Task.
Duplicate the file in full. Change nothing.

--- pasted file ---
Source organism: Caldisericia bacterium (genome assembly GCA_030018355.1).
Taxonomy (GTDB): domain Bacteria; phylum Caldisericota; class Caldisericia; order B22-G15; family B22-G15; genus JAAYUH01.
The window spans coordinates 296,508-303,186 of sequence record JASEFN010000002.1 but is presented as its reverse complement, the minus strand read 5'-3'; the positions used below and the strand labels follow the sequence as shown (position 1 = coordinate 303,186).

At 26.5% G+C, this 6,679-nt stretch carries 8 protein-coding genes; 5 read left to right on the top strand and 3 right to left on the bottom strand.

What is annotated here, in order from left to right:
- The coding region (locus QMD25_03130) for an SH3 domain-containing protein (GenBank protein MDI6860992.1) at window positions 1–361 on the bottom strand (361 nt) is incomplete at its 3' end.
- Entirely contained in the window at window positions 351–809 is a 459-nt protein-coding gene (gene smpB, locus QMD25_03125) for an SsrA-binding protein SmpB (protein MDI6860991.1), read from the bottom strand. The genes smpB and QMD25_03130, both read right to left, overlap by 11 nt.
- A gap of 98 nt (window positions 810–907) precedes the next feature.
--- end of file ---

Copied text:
Source organism: Caldisericia bacterium (genome assembly GCA_030018355.1).
Taxonomy (GTDB): domain Bacteria; phylum Caldisericota; class Caldisericia; order B22-G15; family B22-G15; genus JAAYUH01.
The window spans coordinates 296,508-303,186 of sequence record JASEFN010000002.1 but is presented as its reverse complement, the minus strand read 5'-3'; the positions used below and the strand labels follow the sequence as shown (position 1 = coordinate 303,186).

At 26.5% G+C, this 6,679-nt stretch carries 8 protein-coding genes; 5 read left to right on the top strand and 3 right to left on the bottom strand.

What is annotated here, in order from left to right:
- The coding region (locus QMD25_03130) for an SH3 domain-containing protein (GenBank protein MDI6860992.1) at window positions 1–361 on the bottom strand (361 nt) is incomplete at its 3' end.
- Entirely contained in the window at window positions 351–809 is a 459-nt protein-coding gene (gene smpB, locus QMD25_03125) for an SsrA-binding protein SmpB (protein MDI6860991.1), read from the bottom strand. The genes smpB and QMD25_03130, both read right to left, overlap by 11 nt.
- A gap of 98 nt (window positions 810–907) precedes the next feature.